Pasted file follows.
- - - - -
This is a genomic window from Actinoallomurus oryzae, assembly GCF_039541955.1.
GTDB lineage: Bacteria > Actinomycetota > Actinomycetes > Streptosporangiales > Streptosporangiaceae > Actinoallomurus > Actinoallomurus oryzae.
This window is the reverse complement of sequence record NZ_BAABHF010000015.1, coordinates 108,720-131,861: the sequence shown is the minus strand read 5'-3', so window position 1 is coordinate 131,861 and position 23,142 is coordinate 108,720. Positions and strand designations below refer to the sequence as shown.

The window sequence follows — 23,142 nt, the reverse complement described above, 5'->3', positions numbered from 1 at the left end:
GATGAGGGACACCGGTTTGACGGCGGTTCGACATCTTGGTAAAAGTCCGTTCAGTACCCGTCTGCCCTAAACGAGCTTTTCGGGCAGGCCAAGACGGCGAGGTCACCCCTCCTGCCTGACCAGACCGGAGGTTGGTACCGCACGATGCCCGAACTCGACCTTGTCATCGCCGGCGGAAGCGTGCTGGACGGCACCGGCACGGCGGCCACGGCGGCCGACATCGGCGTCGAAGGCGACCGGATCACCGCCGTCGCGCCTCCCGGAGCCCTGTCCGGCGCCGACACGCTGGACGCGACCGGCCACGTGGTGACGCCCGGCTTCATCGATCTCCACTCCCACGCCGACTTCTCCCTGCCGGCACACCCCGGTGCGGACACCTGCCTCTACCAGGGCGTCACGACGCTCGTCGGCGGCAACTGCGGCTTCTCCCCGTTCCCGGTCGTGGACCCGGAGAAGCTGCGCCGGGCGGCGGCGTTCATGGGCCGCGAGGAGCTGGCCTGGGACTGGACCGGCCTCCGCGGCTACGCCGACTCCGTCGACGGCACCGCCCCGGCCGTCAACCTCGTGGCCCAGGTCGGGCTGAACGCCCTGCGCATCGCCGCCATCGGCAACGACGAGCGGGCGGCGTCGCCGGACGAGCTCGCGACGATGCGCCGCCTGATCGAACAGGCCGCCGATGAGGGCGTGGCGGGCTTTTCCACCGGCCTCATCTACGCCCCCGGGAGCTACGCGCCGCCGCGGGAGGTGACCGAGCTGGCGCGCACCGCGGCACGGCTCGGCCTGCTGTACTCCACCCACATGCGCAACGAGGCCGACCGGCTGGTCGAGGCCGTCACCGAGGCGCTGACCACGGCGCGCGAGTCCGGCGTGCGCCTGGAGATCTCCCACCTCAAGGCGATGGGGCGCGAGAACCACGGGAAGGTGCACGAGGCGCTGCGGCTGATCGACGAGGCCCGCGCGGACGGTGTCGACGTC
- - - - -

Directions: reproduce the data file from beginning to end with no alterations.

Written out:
This is a genomic window from Actinoallomurus oryzae, assembly GCF_039541955.1.
GTDB lineage: Bacteria > Actinomycetota > Actinomycetes > Streptosporangiales > Streptosporangiaceae > Actinoallomurus > Actinoallomurus oryzae.
This window is the reverse complement of sequence record NZ_BAABHF010000015.1, coordinates 108,720-131,861: the sequence shown is the minus strand read 5'-3', so window position 1 is coordinate 131,861 and position 23,142 is coordinate 108,720. Positions and strand designations below refer to the sequence as shown.

The window sequence follows — 23,142 nt, the reverse complement described above, 5'->3', positions numbered from 1 at the left end:
GATGAGGGACACCGGTTTGACGGCGGTTCGACATCTTGGTAAAAGTCCGTTCAGTACCCGTCTGCCCTAAACGAGCTTTTCGGGCAGGCCAAGACGGCGAGGTCACCCCTCCTGCCTGACCAGACCGGAGGTTGGTACCGCACGATGCCCGAACTCGACCTTGTCATCGCCGGCGGAAGCGTGCTGGACGGCACCGGCACGGCGGCCACGGCGGCCGACATCGGCGTCGAAGGCGACCGGATCACCGCCGTCGCGCCTCCCGGAGCCCTGTCCGGCGCCGACACGCTGGACGCGACCGGCCACGTGGTGACGCCCGGCTTCATCGATCTCCACTCCCACGCCGACTTCTCCCTGCCGGCACACCCCGGTGCGGACACCTGCCTCTACCAGGGCGTCACGACGCTCGTCGGCGGCAACTGCGGCTTCTCCCCGTTCCCGGTCGTGGACCCGGAGAAGCTGCGCCGGGCGGCGGCGTTCATGGGCCGCGAGGAGCTGGCCTGGGACTGGACCGGCCTCCGCGGCTACGCCGACTCCGTCGACGGCACCGCCCCGGCCGTCAACCTCGTGGCCCAGGTCGGGCTGAACGCCCTGCGCATCGCCGCCATCGGCAACGACGAGCGGGCGGCGTCGCCGGACGAGCTCGCGACGATGCGCCGCCTGATCGAACAGGCCGCCGATGAGGGCGTGGCGGGCTTTTCCACCGGCCTCATCTACGCCCCCGGGAGCTACGCGCCGCCGCGGGAGGTGACCGAGCTGGCGCGCACCGCGGCACGGCTCGGCCTGCTGTACTCCACCCACATGCGCAACGAGGCCGACCGGCTGGTCGAGGCCGTCACCGAGGCGCTGACCACGGCGCGCGAGTCCGGCGTGCGCCTGGAGATCTCCCACCTCAAGGCGATGGGGCGCGAGAACCACGGGAAGGTGCACGAGGCGCTGCGGCTGATCGACGAGGCCCGCGCGGACGGTGTCGACGTC